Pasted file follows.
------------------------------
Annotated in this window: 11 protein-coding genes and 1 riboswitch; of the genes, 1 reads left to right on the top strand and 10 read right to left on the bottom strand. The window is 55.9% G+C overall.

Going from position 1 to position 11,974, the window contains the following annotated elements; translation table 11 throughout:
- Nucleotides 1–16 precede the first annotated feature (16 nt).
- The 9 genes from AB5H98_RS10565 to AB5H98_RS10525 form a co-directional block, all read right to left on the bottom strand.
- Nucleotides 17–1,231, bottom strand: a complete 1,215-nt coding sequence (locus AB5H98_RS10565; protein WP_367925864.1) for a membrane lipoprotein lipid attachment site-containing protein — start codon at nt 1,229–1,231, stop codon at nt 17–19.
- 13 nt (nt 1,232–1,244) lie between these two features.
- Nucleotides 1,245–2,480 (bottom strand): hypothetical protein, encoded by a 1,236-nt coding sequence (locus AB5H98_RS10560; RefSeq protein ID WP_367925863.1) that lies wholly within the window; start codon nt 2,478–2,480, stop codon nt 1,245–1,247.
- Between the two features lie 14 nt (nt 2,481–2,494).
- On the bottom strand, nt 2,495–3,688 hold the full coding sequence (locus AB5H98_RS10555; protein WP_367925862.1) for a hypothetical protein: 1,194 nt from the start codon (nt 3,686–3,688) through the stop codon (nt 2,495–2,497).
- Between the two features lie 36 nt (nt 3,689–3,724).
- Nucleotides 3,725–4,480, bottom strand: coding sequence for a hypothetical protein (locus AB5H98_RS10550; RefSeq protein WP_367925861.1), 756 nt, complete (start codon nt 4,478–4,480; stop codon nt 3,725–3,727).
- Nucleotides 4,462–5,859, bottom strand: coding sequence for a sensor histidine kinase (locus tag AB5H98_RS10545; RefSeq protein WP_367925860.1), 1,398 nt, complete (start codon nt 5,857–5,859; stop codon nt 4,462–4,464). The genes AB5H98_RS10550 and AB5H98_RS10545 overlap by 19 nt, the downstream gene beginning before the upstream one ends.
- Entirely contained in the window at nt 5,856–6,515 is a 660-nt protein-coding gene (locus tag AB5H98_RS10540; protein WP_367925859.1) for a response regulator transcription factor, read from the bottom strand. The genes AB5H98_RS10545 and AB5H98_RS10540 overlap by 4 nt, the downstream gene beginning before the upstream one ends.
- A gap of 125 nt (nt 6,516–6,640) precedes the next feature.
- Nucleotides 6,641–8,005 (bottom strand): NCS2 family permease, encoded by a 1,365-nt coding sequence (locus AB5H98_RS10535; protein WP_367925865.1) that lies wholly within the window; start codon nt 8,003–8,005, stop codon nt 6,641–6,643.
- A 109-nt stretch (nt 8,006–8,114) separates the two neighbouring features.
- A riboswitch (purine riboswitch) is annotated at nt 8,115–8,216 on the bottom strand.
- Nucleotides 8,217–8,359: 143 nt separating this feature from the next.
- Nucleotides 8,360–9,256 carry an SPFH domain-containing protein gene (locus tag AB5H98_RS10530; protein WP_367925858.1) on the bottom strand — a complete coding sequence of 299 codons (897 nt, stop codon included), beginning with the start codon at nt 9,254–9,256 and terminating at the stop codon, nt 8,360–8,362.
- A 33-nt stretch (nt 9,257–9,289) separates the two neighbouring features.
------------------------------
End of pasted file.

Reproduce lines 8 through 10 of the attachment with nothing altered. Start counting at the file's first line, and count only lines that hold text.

- Between the two features lie 14 nt (nt 2,481–2,494).
- On the bottom strand, nt 2,495–3,688 hold the full coding sequence (locus AB5H98_RS10555; protein WP_367925862.1) for a hypothetical protein: 1,194 nt from the start codon (nt 3,686–3,688) through the stop codon (nt 2,495–2,497).
- Between the two features lie 36 nt (nt 3,689–3,724).